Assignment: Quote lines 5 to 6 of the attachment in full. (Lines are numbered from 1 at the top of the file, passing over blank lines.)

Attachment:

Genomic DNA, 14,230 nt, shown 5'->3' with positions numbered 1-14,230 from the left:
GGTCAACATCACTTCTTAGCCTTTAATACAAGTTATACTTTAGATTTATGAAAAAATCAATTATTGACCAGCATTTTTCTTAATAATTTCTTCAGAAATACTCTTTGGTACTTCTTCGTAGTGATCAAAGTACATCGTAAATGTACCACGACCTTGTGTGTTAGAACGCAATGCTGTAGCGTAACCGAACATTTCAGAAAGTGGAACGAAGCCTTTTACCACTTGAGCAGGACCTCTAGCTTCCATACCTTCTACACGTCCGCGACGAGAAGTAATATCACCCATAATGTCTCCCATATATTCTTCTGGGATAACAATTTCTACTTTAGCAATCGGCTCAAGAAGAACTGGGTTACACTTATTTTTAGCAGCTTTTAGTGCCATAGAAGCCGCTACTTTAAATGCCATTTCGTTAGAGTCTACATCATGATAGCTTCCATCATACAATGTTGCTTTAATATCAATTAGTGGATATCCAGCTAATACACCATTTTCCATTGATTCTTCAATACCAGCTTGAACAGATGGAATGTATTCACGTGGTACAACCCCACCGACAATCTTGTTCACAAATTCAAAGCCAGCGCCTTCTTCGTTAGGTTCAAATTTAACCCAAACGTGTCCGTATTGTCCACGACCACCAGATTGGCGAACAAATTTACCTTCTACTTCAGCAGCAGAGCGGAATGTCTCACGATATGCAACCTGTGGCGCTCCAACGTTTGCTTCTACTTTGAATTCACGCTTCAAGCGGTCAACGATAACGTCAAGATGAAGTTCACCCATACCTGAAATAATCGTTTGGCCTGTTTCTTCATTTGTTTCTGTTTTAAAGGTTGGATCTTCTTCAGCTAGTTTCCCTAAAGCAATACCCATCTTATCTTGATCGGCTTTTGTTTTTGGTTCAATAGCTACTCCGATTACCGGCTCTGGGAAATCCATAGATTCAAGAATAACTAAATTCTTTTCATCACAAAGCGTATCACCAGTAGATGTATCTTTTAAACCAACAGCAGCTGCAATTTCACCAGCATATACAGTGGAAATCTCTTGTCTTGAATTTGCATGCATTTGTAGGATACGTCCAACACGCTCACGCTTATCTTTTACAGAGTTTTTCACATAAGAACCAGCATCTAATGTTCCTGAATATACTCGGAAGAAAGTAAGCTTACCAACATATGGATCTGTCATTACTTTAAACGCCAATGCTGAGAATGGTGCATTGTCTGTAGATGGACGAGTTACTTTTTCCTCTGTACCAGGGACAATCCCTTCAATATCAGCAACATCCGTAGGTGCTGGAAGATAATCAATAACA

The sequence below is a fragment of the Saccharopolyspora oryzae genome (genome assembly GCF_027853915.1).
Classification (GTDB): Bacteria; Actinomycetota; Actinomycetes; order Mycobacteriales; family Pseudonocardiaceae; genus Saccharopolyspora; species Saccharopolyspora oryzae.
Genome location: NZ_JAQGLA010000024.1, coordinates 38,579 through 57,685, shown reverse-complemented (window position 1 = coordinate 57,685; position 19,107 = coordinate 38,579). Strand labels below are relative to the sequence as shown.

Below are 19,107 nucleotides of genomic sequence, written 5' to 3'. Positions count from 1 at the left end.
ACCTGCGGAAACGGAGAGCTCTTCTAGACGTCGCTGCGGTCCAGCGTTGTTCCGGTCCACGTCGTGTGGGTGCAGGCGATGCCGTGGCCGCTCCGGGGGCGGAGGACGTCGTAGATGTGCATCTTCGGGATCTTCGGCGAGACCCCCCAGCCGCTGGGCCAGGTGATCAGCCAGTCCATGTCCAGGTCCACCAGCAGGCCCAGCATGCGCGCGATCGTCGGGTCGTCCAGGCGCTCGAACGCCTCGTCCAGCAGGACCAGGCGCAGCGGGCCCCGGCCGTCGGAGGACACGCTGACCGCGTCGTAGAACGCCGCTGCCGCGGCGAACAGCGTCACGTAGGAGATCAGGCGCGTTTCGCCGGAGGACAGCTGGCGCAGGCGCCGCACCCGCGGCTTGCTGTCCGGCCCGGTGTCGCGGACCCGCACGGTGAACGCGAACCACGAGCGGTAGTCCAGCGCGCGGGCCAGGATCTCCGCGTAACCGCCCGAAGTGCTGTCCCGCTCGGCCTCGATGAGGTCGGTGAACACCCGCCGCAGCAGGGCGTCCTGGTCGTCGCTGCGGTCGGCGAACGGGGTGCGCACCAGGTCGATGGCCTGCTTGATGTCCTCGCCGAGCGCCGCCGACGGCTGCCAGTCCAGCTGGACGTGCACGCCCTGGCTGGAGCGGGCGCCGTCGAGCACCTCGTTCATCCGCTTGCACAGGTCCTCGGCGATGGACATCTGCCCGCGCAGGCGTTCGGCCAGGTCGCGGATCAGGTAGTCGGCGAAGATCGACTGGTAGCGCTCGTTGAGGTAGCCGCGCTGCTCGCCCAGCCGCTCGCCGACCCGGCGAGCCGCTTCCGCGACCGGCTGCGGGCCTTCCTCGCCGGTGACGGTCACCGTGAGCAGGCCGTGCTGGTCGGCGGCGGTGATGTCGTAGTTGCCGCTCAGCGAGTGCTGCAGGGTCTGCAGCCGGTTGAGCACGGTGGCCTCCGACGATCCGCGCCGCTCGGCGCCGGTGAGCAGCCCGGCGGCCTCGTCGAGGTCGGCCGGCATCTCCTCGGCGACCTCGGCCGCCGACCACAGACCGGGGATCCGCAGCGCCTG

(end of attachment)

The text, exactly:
Genome location: NZ_JAQGLA010000024.1, coordinates 38,579 through 57,685, shown reverse-complemented (window position 1 = coordinate 57,685; position 19,107 = coordinate 38,579). Strand labels below are relative to the sequence as shown.

Below are 19,107 nucleotides of genomic sequence, written 5' to 3'. Positions count from 1 at the left end.